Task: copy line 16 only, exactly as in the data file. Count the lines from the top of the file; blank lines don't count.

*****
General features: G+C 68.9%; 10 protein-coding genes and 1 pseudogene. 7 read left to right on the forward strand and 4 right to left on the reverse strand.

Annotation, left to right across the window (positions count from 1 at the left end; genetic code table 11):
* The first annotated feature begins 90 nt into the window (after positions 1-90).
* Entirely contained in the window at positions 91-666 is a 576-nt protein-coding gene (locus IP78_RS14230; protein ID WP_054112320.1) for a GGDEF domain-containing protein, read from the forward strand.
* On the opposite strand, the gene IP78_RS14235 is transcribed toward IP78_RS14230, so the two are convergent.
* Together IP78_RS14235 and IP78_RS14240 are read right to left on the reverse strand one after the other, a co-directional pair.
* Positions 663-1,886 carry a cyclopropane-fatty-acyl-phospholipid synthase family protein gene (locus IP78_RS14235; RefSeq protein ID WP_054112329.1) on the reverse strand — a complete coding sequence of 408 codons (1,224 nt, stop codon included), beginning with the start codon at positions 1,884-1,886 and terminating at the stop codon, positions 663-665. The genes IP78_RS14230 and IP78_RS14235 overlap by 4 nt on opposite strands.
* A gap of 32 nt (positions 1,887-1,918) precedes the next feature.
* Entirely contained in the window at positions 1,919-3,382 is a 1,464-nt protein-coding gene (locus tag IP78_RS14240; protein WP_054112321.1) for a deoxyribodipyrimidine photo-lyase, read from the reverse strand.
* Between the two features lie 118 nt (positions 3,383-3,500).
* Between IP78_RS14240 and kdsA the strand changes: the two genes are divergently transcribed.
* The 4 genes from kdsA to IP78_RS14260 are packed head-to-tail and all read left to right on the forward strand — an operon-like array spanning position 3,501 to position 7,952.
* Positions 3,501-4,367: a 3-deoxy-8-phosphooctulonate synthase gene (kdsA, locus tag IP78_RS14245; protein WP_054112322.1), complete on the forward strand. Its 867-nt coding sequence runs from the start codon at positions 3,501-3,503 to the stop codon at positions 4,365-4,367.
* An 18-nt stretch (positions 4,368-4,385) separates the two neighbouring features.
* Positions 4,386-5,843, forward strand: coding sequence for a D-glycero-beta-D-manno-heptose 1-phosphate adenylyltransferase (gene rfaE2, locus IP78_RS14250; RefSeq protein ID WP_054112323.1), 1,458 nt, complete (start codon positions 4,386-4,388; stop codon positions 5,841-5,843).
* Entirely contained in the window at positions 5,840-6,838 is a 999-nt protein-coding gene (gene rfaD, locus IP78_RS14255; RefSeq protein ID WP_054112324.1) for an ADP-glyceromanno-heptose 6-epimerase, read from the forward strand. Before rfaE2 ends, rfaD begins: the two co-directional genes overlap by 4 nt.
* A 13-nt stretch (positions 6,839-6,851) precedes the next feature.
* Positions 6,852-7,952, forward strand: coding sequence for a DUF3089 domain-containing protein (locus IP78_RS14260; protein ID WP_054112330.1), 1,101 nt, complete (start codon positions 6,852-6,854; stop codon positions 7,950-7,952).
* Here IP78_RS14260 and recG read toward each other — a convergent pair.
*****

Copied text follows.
* Entirely contained in the window at positions 5,840-6,838 is a 999-nt protein-coding gene (gene rfaD, locus IP78_RS14255; RefSeq protein ID WP_054112324.1) for an ADP-glyceromanno-heptose 6-epimerase, read from the forward strand. Before rfaE2 ends, rfaD begins: the two co-directional genes overlap by 4 nt.